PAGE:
Introducing Spikenard!

imageGuten Tag Salty Runners! Ever since young-me wrote feverishly within a hardback journal on the pink quilt of my farm home, I’ve navigated internal intricacies and all those existential questions best on paper. I’m thankful and thrilled to connect with all of you on the Salty Running platform!

The farm held the usual – ducks, chickens, dogs – but my mother, a saint of a veterinarian, brought home the homeless. Thus, we also had turtles, rabbits, parrots, crows, and 27 cats. We bottle-fed motherless kittens, transported opossums, and had a capacious cemetery.

Living in the country meant long walks to bus stops and with a mother who could run a sub-5:00 mile and a 6’3” basketball playing father, it’s likely that nature nurtured my running. I was a very sentimental and emotional child; running allowed me to explore these emotions with aim. With running came lessons in individuality as well as teamwork, work ethic, respect, humility. There were turkey trots, popsicle runs, middle school track and field, a competitive high school cross country and track program (I was a hurdler), where my team took first at state several years running. Approaching college, I wanted to experience life outside of Home, and helped start the first women’s cross country program at Concordia – Portland; after a year there, I moved back home to compete on Western Washington University’s teams.

During my senior year of college, I began to understand my potential under the guidance of Erik Bies who is now a Doctor of Physical Therapy in Seattle. I’d run anything from the 800 to the 10k, but we focused on the distance medley relay, the 3000m steeplechase and the 1500 (the DMR was my favorite). I ended up making it to D2 Nationals in 2010 for the 1500 and the steeplechase. At the D2 Nationals level, there are prelims, so to better the odds we focused on the steeplechase alone. I made it into the finals, ran a PB, and took ninth, feeling immense fire and gratitude.

I realized that I both feel and do better when training or racing is set to honor something outside of myself. I loved running under a coach who really cared about cultivating potential, about an athlete’s evolution, and I did well under that guidance. What really challenged me was finding out who I was without it.

imageAfter I graduated college in 2010, I moved to Boulder with a lover, and lived there for 3 years. I held three jobs and suffered from pretty severe depression. Though I’d run here and there, often in the mountains with the training partners of 1970’s Olympians and record holders, something I was thankful for, but still I didn’t feel ready to focus in on my own journey.

When the relationship with my lover ended and I drove the 1,000 miles home, I couldn’t get out of bed for a few months. I’d try to run, make it a mile out, and emotionally exhausted, would have to walk back. Somehow, these strung into a training regime of 30 mile per week. A friend suggested I run a marathon to try to post a time for the 2014 Boston Marathon in honor of 2013, and so with that 30 miles per week, I did. I finished in 3:02:42. It was the first time I’d felt mentally, emotionally, and physically re-energized in a long time. It was likely because I had physically exerted myself to the point of not being able to think, and tapped into that long-depleted well of adrenaline and endorphins.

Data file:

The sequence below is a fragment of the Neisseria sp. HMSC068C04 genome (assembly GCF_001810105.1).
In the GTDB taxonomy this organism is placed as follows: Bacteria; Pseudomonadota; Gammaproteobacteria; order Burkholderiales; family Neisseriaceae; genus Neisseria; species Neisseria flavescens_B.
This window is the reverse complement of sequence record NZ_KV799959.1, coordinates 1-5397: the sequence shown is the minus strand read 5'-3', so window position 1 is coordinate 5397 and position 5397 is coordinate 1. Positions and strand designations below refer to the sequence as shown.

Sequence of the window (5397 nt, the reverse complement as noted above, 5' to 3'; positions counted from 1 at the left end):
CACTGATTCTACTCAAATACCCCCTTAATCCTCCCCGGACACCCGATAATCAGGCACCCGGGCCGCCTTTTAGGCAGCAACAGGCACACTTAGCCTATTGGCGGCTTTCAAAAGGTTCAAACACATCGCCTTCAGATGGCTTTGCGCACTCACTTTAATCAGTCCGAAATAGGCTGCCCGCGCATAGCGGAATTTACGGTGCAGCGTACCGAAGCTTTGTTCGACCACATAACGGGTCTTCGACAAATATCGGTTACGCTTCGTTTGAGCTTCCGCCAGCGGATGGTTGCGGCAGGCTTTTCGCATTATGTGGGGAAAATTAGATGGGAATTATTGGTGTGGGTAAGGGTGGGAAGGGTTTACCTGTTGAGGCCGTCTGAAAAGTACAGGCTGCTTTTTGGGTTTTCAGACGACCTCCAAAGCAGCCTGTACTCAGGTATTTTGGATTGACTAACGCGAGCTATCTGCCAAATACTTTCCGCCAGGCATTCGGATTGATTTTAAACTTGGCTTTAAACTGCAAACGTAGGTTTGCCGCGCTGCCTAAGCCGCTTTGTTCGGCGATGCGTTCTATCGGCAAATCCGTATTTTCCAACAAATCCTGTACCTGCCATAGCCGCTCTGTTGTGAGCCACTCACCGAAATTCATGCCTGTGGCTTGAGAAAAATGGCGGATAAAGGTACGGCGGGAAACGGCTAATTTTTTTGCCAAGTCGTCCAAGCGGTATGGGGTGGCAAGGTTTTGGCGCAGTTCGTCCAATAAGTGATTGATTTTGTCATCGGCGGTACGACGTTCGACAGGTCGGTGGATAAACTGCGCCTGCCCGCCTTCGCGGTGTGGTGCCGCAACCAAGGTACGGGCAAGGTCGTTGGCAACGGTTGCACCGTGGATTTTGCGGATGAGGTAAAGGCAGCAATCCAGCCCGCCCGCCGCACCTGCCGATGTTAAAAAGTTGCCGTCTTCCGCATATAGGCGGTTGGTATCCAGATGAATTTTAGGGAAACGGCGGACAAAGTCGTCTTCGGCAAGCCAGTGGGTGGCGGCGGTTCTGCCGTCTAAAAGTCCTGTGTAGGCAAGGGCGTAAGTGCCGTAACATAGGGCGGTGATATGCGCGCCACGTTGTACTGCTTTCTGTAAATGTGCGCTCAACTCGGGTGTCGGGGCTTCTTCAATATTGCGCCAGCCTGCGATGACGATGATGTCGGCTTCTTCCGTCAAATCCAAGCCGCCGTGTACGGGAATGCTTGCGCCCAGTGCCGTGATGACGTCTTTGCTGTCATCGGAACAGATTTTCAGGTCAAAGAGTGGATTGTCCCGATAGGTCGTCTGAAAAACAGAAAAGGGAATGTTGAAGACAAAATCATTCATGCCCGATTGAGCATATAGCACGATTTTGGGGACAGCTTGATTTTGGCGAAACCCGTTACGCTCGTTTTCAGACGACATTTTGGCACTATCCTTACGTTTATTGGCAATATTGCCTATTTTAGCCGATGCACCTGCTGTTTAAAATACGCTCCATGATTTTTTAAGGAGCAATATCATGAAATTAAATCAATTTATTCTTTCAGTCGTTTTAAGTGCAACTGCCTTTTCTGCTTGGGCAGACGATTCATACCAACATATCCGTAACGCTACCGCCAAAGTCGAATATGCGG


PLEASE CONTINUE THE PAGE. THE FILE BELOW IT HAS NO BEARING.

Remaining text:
I signed up for the Boston Marathon, and from there forward I raced about three marathons a year, etching out more specific goals until the most recent one: the 2016 Olympic Trials. I got closer with each marathon: 3:02, 2:52, 2:46, finishing at the 2015 CIM with 2:45:28, where a few days later, the USATF changed the qualifier from 2:43:00 to 2:45:00. Shortly thereafter I was offered my first sponsorship as a Saucony Hurricane.

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My Bellingham Distance Project teammates and me (4073).

In 2013 some friends and I started a competitive running club in Bellingham, Washington for post-collegiate female runners, called the Bellingham Distance Project. Currently, there are 11 women on the team all working toward major championships, national platforms, the olympic trials, in track, road racing, and ultras.

2016 is a year for growth (as it forever will be), during which I will remain healthy, and work on shorter distances, including, hopefully, one epic beer mile, until the new Olympic Trials Marathon standards are released in 2017.

Do you feel like running is in your DNA?

Spikenard is a writer, film librarian, wine P.O.S. artist, Saucony Hurricane and co-founder of Bellingham Distance Project, a post-collegiate competitive women's running team in Bellingham, WA. Outside of drinking copious amounts of wine, she nourishes herself in literature and thrifting. Most of her writing centers on relationships, food and travel. She is training for an eventual Beer Mile and the 2020 Olympic Trials in the Marathon.

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8 comments

  1. Welcome!!! I love your story and feel like I can definitely relate on a lot of levels, going through the motions, the depression but also finding a way out of that and a renewed sense of purpose in running! I think it’s very cool you and your friends started your own distance project, I feel like more and more are starting to pop up and I think it’s huge for the sport but also women’s competitive running in general!

    I love this quote of yours “It was likely because I had physically exerted myself to the point of not being able to think”….man do I know how I need those kind of runs at times where you just don’t have the energy to focus on anything but what you’re doing. Running can be such a wonderful escape.

  2. Welcome! I was in college when women’s steeplechase was introduced. What a wonderfully scary event! The perfect combination of daring and endurance!